HMRC have backed down in a landmark case that has been ongoing for the past 18 months. The case related to the payment of VAT on advice fees for Birmingham based Barnett Ravenscroft Wealth Management.
The case was opened when the firm asked for a £462,528 VAT repayment, relating to fees which it was charging out to clients. The claim, based on fees between 2012 and 2015, was on the basis that it was providing intermediary services through the use of a platform and should therefore be exempt. The claim was supported by the VAT Act 1994, as well as HMRC guidance at the time and the successful appeal of Bloomsbury Wealth Management over a similar VAT case.
Initially, HMRC refused the repayment request arguing that there was no VAT exemption for the introduction of the platform, saying it is the platform which contacts the third parties, as well as executes and makes the investments. However, rather than just refusing the refund, HMRC further claimed the firm had to pay back £160,000 in unpaid VAT on initial fees, stating: ‘the discrepancy in the VAT treatment of “initial fees” and “renewal fees” cannot be supported from a VAT technical basis’.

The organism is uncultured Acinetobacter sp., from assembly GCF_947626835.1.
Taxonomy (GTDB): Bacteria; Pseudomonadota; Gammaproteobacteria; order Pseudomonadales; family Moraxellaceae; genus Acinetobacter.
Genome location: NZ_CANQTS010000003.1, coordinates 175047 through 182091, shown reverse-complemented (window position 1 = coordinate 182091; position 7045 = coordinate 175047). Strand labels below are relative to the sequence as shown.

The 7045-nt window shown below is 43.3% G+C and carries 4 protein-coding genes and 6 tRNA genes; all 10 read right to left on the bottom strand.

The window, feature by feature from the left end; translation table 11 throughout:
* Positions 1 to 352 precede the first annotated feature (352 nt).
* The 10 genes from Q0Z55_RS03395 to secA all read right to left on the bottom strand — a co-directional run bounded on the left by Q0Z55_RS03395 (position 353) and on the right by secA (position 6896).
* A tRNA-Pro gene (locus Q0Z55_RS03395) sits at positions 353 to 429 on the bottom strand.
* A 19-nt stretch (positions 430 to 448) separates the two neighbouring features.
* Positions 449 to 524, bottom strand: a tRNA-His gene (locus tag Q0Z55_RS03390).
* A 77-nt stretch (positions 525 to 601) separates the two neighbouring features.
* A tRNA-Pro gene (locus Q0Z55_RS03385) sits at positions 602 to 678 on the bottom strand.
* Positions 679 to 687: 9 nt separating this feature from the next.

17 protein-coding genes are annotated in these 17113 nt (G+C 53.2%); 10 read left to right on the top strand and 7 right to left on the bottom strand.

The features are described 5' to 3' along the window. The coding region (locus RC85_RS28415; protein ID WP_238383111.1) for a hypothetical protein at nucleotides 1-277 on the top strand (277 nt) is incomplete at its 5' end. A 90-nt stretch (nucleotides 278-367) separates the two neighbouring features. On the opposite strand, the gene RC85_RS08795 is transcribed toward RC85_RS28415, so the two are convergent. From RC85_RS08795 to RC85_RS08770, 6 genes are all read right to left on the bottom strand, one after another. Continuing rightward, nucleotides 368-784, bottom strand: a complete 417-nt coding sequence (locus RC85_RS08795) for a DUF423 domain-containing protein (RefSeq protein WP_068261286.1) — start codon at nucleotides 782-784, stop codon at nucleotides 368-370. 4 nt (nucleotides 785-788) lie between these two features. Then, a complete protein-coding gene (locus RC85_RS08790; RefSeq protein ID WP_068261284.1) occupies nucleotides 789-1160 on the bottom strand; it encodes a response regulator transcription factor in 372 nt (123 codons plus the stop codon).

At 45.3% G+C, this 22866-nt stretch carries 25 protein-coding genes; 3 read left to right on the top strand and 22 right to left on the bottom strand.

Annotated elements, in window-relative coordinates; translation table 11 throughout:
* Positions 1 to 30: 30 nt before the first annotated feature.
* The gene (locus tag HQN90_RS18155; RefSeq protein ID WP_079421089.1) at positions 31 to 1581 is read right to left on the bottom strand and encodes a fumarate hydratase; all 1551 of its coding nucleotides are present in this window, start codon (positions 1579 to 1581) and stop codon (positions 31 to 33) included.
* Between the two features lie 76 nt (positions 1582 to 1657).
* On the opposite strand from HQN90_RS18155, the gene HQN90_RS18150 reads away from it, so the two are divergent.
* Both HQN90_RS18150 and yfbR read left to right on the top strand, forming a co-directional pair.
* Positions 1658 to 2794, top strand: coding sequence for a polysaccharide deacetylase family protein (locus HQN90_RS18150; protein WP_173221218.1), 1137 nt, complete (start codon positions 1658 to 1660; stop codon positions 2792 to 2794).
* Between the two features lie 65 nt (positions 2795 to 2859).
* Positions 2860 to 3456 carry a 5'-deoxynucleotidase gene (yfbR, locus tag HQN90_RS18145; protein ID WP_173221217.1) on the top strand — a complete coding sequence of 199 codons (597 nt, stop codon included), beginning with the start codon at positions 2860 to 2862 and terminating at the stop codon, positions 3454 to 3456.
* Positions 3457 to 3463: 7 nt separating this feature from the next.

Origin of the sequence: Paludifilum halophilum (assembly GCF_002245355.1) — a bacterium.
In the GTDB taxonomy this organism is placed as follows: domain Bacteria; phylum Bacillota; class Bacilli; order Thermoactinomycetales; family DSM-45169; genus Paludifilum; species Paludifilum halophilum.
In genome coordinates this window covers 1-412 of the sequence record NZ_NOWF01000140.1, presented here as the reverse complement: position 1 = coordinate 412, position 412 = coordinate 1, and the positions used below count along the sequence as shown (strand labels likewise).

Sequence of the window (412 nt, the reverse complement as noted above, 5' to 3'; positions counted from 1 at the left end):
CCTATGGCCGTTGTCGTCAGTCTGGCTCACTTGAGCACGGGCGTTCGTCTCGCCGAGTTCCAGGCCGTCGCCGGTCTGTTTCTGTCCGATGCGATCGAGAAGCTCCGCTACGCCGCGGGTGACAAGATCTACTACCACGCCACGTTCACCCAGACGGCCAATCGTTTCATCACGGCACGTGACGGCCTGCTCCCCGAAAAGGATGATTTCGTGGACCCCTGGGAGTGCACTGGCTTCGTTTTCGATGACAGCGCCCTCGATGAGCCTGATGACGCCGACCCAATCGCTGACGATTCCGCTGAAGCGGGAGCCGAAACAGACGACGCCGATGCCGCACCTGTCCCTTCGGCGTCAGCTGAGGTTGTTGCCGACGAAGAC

However, following a review, HMRC have backed down on its position and have agreed with Barnett Ravenscroft that the supplies can be treated as exempt. The rebate refusal was cancelled and HMRC have said the initial refund request will be repaid.
This case further shows the intricacies of the VAT system and prompts questions over HMRC’s clarity on such matters.
To find out if you should be charging VAT on your product/service, contact our dedicated VAT department, who’d be happy to help.
Please note: This article is a commentary on general principles and should not be interpreted as advice for your specific situation.